The Russian Navy ordered, 3 units of Project 11356 class frigates to be commissioned in the Black Sea Fleet. The Project 11356 better know as the Talwar class of Indian Navy are based on the 34 years old Krivak class frigates. The Talwar class was designed and constructed by Russian shipyards solely for the Indian Navy. The success of this class must have convinced the Russian Navy to order it. It is remarkable that Russian Navy chose an old but proven design that was developed for export to a foreign country than a new design made purely for them.

Another problem of the Russian naval shipbuilding complex is timely delivery of the ships.

Russian shipyards are testing the patience of the Navy: admission to active duty units in new naval forces last year fall short of targets set for 2012.

 Russian shipyards are struggling to fulfill orders from the Ministry of Defence in a timely manner, while for export, the timing seems more strict, except for the aircraft carrier INS Vikramaditya (former Gorshkov Soviet PA) where notion of calendar seems long since faded.

 In 2012, the Russian Navy would have to admit at least 6 new units to active duty: 3 submarines and surface vessels 3. This is the K-535 SSBN Yury Dolgoruky (Project 955 Borei), the K-550 SSBN Alexander Nevsky (Project Borei 0955) and K-329 SSGNSeverodvinsk (Project 885 Yasen). For surface ships, it is multi-purpose frigate Admiral Gorshkov (Project 22350), and corvettes and Boïki Stoïki (Project 20380). However, during the year 2012, the Russian Navy has only received SSBN K-535   Yury Dolgoruky .Even if the delivery is a major event, it is the first SSBN be commissioned in the Russian Navy for almost 20 years, it should not be forgotten as the difficulties faced by the industrial Russian naval.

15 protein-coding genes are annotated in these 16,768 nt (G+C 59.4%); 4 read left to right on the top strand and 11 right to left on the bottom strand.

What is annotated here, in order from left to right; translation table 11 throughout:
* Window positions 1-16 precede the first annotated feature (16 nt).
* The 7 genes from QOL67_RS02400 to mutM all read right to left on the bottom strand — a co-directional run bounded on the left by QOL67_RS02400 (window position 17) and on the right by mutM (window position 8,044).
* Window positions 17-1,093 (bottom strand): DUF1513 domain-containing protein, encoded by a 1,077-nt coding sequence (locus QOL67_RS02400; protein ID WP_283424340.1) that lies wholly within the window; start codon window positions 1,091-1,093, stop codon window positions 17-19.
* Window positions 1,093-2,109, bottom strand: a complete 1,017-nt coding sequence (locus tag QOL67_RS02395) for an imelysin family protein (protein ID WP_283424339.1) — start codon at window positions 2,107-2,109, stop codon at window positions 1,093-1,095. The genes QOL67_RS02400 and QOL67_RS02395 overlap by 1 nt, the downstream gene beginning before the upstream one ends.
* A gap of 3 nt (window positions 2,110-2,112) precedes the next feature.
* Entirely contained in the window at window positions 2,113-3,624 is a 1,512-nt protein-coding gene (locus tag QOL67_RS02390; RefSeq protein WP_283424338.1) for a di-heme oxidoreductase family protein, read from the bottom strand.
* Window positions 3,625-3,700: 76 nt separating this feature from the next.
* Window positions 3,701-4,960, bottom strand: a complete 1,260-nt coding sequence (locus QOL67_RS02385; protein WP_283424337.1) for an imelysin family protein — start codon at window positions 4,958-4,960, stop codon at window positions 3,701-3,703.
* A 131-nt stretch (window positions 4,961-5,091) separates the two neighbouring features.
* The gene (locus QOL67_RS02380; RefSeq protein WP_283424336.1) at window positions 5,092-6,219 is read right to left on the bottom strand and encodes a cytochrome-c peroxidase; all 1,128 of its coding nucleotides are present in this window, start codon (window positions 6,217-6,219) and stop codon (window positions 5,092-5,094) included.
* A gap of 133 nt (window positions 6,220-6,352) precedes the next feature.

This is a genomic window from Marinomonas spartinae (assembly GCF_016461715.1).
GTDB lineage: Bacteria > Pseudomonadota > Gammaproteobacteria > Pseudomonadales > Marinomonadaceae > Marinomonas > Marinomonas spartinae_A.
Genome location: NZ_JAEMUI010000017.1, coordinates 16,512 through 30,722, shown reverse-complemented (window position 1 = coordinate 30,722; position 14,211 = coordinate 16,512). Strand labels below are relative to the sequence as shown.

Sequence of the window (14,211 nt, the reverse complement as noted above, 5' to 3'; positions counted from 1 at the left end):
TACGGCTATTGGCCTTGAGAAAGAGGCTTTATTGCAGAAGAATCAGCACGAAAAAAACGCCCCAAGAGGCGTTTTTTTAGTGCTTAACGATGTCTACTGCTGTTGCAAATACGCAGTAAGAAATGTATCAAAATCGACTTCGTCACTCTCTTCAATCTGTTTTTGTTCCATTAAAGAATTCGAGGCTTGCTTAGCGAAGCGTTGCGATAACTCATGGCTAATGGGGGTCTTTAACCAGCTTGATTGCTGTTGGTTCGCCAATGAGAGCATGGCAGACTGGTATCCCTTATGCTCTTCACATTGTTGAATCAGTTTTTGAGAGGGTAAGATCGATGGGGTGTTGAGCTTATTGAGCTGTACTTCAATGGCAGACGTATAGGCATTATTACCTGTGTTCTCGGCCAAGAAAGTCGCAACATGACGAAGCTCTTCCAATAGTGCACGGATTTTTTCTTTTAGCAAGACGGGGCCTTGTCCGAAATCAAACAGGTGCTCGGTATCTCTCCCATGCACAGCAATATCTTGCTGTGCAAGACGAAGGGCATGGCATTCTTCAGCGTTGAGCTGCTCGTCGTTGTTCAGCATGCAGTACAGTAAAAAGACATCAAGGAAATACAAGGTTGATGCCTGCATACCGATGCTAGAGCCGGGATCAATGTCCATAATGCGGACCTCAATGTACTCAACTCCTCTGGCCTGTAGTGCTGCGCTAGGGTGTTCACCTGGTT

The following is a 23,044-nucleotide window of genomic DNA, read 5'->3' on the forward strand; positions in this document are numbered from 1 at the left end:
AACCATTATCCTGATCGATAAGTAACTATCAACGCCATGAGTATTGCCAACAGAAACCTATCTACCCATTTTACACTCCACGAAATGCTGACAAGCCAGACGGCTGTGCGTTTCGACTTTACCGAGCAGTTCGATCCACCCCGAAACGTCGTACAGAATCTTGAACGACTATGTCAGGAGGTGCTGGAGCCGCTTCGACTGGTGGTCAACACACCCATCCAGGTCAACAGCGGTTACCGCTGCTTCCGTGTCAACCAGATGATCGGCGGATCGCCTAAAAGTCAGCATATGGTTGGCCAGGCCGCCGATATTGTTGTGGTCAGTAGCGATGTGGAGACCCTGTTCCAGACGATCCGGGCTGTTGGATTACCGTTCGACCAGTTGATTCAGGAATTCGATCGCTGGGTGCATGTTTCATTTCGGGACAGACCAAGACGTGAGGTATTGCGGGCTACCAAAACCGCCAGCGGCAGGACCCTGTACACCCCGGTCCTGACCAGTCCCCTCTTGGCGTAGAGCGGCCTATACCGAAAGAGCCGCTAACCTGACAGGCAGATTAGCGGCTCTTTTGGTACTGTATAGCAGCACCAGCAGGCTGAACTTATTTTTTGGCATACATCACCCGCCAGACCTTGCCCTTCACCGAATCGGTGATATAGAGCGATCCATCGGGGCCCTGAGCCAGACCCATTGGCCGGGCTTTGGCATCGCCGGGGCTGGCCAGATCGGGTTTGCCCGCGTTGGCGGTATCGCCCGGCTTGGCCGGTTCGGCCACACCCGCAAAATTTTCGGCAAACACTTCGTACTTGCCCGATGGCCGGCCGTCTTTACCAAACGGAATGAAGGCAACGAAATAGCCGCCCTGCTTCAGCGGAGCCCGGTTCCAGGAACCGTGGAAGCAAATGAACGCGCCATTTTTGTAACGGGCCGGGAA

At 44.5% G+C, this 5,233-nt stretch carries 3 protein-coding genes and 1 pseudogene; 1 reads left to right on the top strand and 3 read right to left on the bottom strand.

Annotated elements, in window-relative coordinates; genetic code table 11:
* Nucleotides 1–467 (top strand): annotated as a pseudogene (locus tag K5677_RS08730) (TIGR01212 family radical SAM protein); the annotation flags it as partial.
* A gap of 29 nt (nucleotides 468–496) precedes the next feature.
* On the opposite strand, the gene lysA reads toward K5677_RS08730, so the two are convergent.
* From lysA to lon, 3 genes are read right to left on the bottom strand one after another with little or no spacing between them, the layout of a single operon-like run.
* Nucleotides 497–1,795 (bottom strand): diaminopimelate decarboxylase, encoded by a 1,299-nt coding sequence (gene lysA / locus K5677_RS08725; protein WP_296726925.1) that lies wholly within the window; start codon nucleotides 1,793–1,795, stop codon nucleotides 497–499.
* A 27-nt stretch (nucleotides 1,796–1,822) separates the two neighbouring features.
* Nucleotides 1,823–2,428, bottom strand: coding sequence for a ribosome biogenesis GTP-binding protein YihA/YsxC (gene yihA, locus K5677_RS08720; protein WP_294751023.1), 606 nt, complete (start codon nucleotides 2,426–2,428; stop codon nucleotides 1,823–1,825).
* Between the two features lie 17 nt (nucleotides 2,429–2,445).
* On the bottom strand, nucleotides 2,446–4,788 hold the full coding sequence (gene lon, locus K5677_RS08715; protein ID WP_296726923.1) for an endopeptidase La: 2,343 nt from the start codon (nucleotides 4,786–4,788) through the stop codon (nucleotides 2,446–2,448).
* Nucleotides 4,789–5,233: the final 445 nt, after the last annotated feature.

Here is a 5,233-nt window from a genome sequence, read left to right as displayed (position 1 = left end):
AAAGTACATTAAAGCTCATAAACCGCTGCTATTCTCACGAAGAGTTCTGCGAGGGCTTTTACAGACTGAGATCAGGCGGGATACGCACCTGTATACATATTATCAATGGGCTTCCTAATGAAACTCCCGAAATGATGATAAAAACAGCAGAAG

The other five units must be delivered and in 2013 the late Admiral Gorshkov frigate the was announced in November 2013, while the K-329 Severodvinsk launched in June 2010, will resume testing to the sea as soon as weather conditions permit. As for the K-550Alexander Nevsky (launched in December 2010), it should do a shot of the new strategic ballistic missile Bulava in the month of July. Some source announced its delivery delayed to 2014.

We just have to wait and see how much of the grandiose dreams of naval rearmament will become reality.